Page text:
You are correct. I tried to post a photo but the file was too big to upload to this site. That is exactly what is happening. The water rides the flange down behind the failed caulk joint to the floor in the corner. I recaulked the tub day before yesterday and once again it has stopped the leak. This time I used GE silicone instead of the Hydromet product that matches the tile color. The caulking bead invariably failed at the tile line, not on the surface of the tub. This is why it formed the channel effect. I am hoping that the silicone holds up better but wondering why the bond keeps breaking from the underside of the tiles. The leak is not substantial but it will eventually cause problems possibly with the subfloor and its not good for credibility.
I am not sure exactly what goes into an Americast tub. I believe it is a steel shell with resins and polymers bonded to the surface. Its not as light a a fiberglass tub but much lighter than a cast iron tub and a lot easier on the back. The flange that goes around the perimeter is about an inch high and the denshield laps this at least a half an inch. Water is not going into the wall behind. Water is riding the tub contour to the outside corner and onto the floor. Anyway, I am keeping my fingers crossed that this new repair will withstand the test of time.
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Old 09-10-2008, 09:53 PM   #15
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Re: Shower Leak


tub installed level in both directions?
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Old 09-10-2008, 11:09 PM   #16
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Re: Shower Leak


Quote:
Originally Posted by Waffle Face View Post
Water gets behind the caulk bead and the caulk bead itself acts like a channel which causes the water to flow behind the vertical jamb of the shower door an onto the floor.
The fact that there is a shower door makes a big difference. Being a tub I would assume it's a by-pass? Please elaborate on how water flows behind the vertical shower jamb? Being in the shower door business I've seen my share of leaks. The first thing I would do is remove the shower door and make sure the area where the tile meets the tub UNDER the door frame is sealed. You can seal around it all you want but if it's failed or not sealed BEFORE the door was installed it will leak every time.

I've seen this MANY times. Most shower doors are not sealed properly. By that I mean you should silicone under the sill before you put it down, then silicone inside the sill where the jamb meets it.
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Old 09-10-2008, 11:21 PM   #17
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Re: Shower Leak


Quote:
Originally Posted by Colorado Fatboy View Post
The fact that there is a shower door makes a big difference. Being a tub I would assume it's a by-pass? Please elaborate on how water flows behind the vertical shower jamb? Being in the shower door business I've seen my share of leaks. The first thing I would do is remove the shower door and make sure the area where the tile meets the tub UNDER the door frame is sealed. You can seal around it all you want but if it's failed or not sealed BEFORE the door was installed it will leak every time.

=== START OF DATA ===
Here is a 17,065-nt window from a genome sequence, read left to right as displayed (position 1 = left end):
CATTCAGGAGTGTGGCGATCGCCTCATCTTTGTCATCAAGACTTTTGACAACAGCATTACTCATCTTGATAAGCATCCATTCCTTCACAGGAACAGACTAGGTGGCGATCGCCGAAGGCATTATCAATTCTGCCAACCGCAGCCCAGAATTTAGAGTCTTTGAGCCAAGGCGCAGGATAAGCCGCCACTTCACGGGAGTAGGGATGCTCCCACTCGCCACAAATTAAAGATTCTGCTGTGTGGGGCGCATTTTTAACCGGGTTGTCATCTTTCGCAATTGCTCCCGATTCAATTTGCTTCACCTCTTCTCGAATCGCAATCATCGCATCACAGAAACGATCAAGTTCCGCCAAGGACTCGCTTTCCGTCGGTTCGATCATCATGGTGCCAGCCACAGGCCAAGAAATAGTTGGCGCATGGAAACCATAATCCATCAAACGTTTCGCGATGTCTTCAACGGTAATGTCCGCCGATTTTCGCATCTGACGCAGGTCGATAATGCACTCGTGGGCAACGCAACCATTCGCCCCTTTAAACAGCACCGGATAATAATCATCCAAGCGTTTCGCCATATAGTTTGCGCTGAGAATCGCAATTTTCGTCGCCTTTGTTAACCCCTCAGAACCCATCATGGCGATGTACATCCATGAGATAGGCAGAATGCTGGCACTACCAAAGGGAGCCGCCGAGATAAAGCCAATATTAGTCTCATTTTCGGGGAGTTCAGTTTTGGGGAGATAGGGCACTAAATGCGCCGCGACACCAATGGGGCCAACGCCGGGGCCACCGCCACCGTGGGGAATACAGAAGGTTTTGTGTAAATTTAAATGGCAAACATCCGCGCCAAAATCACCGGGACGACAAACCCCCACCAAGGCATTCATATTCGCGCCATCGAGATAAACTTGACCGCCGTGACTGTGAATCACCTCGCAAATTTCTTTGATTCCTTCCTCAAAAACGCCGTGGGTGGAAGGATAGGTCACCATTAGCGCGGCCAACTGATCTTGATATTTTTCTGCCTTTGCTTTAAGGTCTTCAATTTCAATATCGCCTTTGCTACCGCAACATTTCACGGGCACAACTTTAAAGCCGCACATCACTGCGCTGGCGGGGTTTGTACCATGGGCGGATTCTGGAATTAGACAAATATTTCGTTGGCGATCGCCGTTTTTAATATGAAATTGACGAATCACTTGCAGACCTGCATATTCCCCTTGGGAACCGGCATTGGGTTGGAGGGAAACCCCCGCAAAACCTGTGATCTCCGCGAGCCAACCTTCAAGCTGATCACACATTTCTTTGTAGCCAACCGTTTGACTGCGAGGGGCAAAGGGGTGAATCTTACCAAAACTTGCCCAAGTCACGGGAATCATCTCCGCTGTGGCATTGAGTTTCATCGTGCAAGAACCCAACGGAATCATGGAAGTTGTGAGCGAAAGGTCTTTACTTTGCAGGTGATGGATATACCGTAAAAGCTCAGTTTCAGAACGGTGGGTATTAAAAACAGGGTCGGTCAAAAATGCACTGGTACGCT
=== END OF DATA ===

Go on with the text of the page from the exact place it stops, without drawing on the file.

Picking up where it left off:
I've seen this MANY times. Most shower doors are not sealed properly. By that I mean you should silicone under the sill before you put it down, then silicone inside the sill where the jamb meets it.
This is exactly what I am saying. The mind plays tricks on us, this whole caulk thing sounds like a wild goose chase to me.
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Old 09-11-2008, 08:40 PM   #18
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Re: Shower Leak


Ive had showers leak because the tub was never calked before the shower door went on .It leaked into the track and behind the glass and out on the floor . I like to counter sink screws into the tub flange then tape over the edge of the tub with tile glue . I just use grout with additive most of the time and i dont get any leaks .
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Old 09-11-2008, 09:12 PM   #19
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Re: Shower Leak


Can you drill a hole where the leaking water is collecting allowing it to exit into the crawlspace? You could just buy your customer a nice statue as a thank you for the job and set it next to the hole so they don't notice it. This will give you time to get your affairs in order before you move off to the next town.
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Old 09-11-2008, 09:39 PM   #20
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Re: Shower Leak


sure multiple things could cause this problem. shower door system not proprly caulked happens alot. but the problem starts when the wall/tub caulk is sprayed with water. i doubt the densheild/tub was caulked before tiling per manufacturers directions. now when the tile/tub caulk fails it can fill up that 1/2" lip until it overflows into the wall.

the matcching caulk may not stick well to the sealed stone.the silicone caulk sticks will stick better and will outlast the matching caulk. but they better maintain that caulk or this problem will come back.